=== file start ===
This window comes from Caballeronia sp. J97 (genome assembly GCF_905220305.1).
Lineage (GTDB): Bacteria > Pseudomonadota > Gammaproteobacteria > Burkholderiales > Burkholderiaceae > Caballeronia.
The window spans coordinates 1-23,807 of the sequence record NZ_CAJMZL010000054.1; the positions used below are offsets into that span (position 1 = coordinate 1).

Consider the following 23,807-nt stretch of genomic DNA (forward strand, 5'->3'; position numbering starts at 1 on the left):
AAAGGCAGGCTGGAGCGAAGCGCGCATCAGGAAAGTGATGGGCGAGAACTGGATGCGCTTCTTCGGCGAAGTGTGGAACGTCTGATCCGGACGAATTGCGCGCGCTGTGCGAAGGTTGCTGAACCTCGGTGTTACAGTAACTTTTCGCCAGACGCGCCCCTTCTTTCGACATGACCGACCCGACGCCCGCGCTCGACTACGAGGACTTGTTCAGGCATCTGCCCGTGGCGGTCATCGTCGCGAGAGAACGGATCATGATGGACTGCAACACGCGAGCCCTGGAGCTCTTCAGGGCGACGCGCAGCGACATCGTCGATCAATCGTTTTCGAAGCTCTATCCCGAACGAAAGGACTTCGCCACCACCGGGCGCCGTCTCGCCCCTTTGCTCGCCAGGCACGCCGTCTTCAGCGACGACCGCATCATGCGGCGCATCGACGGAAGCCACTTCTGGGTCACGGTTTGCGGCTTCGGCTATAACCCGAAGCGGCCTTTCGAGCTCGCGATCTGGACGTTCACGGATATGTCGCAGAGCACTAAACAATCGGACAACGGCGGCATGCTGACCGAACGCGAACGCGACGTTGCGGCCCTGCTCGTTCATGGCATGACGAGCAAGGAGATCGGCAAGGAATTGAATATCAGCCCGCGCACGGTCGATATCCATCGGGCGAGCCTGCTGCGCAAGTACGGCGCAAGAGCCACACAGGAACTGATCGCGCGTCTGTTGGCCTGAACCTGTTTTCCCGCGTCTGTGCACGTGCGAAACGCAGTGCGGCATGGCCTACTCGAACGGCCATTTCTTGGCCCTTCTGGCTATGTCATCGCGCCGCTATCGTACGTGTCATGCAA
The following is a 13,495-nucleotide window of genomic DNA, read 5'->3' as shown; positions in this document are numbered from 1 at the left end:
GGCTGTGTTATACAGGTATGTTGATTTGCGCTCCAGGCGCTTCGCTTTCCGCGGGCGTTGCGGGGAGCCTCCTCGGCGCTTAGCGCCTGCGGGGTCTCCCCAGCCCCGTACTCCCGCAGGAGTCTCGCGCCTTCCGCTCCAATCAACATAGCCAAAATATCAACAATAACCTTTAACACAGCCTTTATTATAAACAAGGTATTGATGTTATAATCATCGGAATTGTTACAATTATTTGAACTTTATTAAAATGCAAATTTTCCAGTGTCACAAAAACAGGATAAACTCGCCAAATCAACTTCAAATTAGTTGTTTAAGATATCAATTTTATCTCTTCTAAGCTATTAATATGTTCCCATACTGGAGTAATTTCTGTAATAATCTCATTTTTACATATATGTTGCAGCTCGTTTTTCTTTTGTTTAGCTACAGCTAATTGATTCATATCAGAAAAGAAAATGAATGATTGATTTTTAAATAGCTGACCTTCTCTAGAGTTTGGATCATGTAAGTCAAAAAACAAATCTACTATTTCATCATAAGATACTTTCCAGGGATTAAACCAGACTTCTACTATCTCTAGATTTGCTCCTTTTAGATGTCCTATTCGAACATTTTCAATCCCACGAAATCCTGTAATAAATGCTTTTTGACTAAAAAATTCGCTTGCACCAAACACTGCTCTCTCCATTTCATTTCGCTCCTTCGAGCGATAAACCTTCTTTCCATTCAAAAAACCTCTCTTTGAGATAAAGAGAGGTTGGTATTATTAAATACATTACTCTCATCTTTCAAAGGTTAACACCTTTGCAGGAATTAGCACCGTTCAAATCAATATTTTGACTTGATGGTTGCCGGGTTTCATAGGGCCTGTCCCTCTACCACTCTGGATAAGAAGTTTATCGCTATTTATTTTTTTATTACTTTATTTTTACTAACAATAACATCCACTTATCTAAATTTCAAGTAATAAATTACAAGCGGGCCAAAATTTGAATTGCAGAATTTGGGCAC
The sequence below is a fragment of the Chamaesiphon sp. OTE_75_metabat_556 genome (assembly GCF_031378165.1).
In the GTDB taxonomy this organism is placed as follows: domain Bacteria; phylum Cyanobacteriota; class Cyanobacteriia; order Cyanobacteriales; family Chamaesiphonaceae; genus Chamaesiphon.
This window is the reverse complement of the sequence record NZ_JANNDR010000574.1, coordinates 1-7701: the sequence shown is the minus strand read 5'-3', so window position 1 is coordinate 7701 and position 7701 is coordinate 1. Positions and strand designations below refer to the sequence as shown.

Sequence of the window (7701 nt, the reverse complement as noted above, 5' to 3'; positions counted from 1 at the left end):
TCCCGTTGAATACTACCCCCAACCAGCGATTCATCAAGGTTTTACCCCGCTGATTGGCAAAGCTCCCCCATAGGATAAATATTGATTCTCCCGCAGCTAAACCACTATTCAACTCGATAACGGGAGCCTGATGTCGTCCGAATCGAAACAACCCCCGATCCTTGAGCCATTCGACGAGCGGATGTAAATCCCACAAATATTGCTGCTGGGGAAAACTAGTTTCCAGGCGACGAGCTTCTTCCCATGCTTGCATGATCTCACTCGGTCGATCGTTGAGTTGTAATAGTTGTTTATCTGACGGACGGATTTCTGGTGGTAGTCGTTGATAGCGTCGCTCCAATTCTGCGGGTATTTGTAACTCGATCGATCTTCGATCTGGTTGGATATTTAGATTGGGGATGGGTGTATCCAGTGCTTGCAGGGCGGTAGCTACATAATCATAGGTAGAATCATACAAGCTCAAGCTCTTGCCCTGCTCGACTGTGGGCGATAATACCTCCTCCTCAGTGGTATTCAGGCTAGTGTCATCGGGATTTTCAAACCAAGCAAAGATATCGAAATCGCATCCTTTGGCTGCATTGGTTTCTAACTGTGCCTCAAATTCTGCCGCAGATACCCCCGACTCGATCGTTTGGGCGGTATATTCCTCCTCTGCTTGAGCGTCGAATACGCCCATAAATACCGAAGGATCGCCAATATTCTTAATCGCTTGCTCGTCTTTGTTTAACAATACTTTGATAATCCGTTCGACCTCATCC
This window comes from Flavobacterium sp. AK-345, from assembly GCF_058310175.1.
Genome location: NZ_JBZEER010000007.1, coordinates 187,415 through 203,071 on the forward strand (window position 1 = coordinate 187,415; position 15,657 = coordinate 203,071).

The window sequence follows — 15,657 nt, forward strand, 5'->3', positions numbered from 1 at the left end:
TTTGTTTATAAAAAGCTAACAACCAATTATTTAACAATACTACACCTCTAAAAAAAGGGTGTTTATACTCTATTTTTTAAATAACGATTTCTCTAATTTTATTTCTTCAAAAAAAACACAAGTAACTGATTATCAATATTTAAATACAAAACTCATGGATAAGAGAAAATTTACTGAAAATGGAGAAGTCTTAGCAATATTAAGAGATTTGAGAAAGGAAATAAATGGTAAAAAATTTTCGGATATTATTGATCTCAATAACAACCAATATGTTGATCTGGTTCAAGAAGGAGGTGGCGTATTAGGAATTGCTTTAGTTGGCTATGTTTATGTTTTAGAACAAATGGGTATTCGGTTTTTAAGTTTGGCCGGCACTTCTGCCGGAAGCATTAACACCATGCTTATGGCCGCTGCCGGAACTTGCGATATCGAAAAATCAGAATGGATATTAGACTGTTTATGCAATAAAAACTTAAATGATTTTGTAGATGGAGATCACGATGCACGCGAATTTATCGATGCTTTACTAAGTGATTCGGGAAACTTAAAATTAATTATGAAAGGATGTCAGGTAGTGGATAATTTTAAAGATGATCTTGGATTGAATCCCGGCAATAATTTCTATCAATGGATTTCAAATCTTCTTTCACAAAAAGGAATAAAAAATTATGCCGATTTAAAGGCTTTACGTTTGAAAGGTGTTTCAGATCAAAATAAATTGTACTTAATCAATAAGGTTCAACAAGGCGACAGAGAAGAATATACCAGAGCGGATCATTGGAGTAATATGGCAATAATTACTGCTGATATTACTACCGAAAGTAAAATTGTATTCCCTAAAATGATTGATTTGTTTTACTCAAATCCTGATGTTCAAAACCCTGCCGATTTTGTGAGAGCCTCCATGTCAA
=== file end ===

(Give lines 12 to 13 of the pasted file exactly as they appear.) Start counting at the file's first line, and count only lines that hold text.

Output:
TCCCGTTGAATACTACCCCCAACCAGCGATTCATCAAGGTTTTACCCCGCTGATTGGCAAAGCTCCCCCATAGGATAAATATTGATTCTCCCGCAGCTAAACCACTATTCAACTCGATAACGGGAGCCTGATGTCGTCCGAATCGAAACAACCCCCGATCCTTGAGCCATTCGACGAGCGGATGTAAATCCCACAAATATTGCTGCTGGGGAAAACTAGTTTCCAGGCGACGAGCTTCTTCCCATGCTTGCATGATCTCACTCGGTCGATCGTTGAGTTGTAATAGTTGTTTATCTGACGGACGGATTTCTGGTGGTAGTCGTTGATAGCGTCGCTCCAATTCTGCGGGTATTTGTAACTCGATCGATCTTCGATCTGGTTGGATATTTAGATTGGGGATGGGTGTATCCAGTGCTTGCAGGGCGGTAGCTACATAATCATAGGTAGAATCATACAAGCTCAAGCTCTTGCCCTGCTCGACTGTGGGCGATAATACCTCCTCCTCAGTGGTATTCAGGCTAGTGTCATCGGGATTTTCAAACCAAGCAAAGATATCGAAATCGCATCCTTTGGCTGCATTGGTTTCTAACTGTGCCTCAAATTCTGCCGCAGATACCCCCGACTCGATCGTTTGGGCGGTATATTCCTCCTCTGCTTGAGCGTCGAATACGCCCATAAATACCGAAGGATCGCCAATATTCTTAATCGCTTGCTCGTCTTTGTTTAACAATACTTTGATAATCCGTTCGACCTCATCC
This window comes from Flavobacterium sp. AK-345, from assembly GCF_058310175.1.